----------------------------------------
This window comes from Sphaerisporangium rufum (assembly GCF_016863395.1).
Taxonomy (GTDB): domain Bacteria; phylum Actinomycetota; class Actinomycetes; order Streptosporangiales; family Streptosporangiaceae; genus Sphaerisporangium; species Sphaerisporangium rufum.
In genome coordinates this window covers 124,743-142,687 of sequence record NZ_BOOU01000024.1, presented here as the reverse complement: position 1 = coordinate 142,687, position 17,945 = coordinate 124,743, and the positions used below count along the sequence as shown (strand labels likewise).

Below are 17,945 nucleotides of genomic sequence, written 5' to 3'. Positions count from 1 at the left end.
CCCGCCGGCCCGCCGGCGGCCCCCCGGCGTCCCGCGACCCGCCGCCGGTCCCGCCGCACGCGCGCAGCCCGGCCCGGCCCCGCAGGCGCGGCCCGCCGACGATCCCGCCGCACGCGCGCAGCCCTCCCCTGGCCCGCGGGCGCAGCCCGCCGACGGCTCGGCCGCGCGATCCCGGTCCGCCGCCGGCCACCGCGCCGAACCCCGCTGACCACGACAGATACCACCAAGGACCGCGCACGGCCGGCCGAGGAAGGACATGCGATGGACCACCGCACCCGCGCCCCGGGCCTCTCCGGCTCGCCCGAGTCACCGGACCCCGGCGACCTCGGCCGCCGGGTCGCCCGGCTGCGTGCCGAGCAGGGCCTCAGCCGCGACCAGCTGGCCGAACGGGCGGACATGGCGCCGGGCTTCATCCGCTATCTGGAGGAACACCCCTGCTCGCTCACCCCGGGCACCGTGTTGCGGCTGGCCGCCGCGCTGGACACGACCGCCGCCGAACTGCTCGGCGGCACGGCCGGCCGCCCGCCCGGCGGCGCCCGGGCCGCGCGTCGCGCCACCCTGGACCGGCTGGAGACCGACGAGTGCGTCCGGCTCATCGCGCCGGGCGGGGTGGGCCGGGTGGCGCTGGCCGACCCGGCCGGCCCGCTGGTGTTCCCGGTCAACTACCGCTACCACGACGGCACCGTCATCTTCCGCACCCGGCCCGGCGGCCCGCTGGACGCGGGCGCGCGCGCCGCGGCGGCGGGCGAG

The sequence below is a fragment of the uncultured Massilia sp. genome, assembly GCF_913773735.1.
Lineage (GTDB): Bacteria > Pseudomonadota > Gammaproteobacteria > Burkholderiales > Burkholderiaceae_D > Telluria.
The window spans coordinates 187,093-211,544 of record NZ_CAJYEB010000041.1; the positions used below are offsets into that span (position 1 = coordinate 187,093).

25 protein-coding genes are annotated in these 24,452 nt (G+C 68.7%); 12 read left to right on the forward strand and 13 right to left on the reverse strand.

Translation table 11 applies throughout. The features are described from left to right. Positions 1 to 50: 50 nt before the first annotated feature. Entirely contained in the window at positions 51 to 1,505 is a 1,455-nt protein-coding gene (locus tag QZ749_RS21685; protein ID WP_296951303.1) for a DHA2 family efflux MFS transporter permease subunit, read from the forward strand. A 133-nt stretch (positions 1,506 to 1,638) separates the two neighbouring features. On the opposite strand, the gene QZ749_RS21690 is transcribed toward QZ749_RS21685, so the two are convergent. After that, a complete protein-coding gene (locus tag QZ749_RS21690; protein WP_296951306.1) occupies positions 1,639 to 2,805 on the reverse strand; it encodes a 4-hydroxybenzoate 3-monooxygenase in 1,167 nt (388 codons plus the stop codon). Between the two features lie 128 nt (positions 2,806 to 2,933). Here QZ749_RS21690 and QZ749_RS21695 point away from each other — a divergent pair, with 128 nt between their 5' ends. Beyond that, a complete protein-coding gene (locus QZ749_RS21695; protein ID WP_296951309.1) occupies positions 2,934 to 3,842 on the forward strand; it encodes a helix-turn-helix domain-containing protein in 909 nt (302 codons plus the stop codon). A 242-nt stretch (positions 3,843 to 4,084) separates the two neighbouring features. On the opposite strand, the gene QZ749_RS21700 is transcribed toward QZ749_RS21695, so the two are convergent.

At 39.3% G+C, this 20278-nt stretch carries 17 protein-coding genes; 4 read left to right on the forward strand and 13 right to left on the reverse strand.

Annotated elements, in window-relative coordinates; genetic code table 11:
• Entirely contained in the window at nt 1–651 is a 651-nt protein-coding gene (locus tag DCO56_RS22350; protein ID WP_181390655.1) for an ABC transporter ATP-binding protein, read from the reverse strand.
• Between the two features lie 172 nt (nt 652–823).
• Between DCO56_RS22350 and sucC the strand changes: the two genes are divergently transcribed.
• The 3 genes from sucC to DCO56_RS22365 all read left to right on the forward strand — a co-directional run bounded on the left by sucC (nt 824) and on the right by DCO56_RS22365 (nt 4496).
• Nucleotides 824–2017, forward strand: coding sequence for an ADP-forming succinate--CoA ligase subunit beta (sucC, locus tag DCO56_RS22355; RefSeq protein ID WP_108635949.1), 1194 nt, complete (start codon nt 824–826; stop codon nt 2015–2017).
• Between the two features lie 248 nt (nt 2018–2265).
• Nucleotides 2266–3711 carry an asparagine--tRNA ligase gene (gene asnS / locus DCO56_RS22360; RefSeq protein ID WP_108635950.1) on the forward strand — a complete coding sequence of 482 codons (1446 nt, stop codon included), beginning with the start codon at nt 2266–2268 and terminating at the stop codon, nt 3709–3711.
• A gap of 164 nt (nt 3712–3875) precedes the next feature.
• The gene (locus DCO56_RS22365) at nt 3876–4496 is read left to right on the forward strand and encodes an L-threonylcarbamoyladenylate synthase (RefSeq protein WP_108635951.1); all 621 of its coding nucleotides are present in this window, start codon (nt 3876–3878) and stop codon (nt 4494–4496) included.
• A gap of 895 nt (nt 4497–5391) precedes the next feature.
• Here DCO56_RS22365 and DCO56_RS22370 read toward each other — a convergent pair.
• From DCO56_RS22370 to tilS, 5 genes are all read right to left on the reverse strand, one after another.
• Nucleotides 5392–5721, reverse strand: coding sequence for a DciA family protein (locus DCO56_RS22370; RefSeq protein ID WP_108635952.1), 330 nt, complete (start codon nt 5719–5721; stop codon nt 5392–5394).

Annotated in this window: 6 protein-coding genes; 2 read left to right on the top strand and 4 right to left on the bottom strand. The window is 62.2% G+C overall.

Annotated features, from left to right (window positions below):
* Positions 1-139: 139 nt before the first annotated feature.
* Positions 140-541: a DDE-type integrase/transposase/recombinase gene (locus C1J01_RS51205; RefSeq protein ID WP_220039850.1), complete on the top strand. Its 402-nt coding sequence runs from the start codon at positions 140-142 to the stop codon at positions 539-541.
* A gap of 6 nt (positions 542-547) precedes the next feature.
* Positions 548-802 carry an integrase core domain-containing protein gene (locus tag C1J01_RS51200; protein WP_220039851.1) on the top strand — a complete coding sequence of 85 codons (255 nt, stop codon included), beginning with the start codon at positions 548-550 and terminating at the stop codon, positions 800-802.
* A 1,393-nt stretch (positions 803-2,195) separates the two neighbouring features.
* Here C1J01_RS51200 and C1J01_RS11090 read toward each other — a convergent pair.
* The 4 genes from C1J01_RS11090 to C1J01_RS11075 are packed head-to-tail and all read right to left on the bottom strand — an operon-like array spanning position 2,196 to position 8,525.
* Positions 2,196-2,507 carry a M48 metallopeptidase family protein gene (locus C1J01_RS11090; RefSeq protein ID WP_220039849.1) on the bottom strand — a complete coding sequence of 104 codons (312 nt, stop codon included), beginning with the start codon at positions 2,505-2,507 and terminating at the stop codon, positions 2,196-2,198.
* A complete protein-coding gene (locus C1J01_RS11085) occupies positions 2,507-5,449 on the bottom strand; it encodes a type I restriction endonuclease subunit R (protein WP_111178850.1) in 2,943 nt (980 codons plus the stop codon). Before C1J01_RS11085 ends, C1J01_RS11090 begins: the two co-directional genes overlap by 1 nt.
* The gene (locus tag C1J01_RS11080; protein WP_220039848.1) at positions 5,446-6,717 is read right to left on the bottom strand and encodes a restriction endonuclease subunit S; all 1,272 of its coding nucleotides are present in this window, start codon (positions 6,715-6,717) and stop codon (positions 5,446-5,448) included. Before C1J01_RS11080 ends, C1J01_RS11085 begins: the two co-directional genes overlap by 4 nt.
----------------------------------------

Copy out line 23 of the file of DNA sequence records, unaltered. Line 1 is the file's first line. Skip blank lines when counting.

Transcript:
• Here DCO56_RS22365 and DCO56_RS22370 read toward each other — a convergent pair.